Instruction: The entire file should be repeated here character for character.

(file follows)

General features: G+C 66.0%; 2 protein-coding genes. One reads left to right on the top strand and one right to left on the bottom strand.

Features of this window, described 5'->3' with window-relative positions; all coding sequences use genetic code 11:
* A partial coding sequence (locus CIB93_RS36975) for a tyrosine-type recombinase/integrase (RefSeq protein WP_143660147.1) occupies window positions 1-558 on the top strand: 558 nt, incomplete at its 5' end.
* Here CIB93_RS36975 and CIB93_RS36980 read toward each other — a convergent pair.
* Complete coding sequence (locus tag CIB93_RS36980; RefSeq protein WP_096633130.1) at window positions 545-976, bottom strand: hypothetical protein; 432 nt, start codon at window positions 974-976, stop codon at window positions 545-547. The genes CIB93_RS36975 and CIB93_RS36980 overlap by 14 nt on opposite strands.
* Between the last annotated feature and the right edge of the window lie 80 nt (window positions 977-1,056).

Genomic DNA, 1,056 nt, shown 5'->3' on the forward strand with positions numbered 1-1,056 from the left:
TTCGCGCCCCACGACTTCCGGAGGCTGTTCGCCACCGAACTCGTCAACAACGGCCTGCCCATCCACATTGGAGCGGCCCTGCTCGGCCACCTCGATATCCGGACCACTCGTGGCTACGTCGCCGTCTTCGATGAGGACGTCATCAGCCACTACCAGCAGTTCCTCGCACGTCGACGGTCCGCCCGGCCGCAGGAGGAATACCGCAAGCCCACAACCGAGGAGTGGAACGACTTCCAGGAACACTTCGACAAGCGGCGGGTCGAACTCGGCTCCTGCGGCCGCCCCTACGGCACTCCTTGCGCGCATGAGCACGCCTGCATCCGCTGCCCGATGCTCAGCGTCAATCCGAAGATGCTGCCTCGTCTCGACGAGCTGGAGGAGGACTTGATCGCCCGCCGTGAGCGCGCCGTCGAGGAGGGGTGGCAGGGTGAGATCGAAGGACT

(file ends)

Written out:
General features: G+C 66.0%; 2 protein-coding genes. One reads left to right on the top strand and one right to left on the bottom strand.

Features of this window, described 5'->3' with window-relative positions; all coding sequences use genetic code 11:
* A partial coding sequence (locus CIB93_RS36975) for a tyrosine-type recombinase/integrase (RefSeq protein WP_143660147.1) occupies window positions 1-558 on the top strand: 558 nt, incomplete at its 5' end.
* Here CIB93_RS36975 and CIB93_RS36980 read toward each other — a convergent pair.
* Complete coding sequence (locus tag CIB93_RS36980; RefSeq protein WP_096633130.1) at window positions 545-976, bottom strand: hypothetical protein; 432 nt, start codon at window positions 974-976, stop codon at window positions 545-547. The genes CIB93_RS36975 and CIB93_RS36980 overlap by 14 nt on opposite strands.
* Between the last annotated feature and the right edge of the window lie 80 nt (window positions 977-1,056).

Genomic DNA, 1,056 nt, shown 5'->3' on the forward strand with positions numbered 1-1,056 from the left:
TTCGCGCCCCACGACTTCCGGAGGCTGTTCGCCACCGAACTCGTCAACAACGGCCTGCCCATCCACATTGGAGCGGCCCTGCTCGGCCACCTCGATATCCGGACCACTCGTGGCTACGTCGCCGTCTTCGATGAGGACGTCATCAGCCACTACCAGCAGTTCCTCGCACGTCGACGGTCCGCCCGGCCGCAGGAGGAATACCGCAAGCCCACAACCGAGGAGTGGAACGACTTCCAGGAACACTTCGACAAGCGGCGGGTCGAACTCGGCTCCTGCGGCCGCCCCTACGGCACTCCTTGCGCGCATGAGCACGCCTGCATCCGCTGCCCGATGCTCAGCGTCAATCCGAAGATGCTGCCTCGTCTCGACGAGCTGGAGGAGGACTTGATCGCCCGCCGTGAGCGCGCCGTCGAGGAGGGGTGGCAGGGTGAGATCGAAGGACT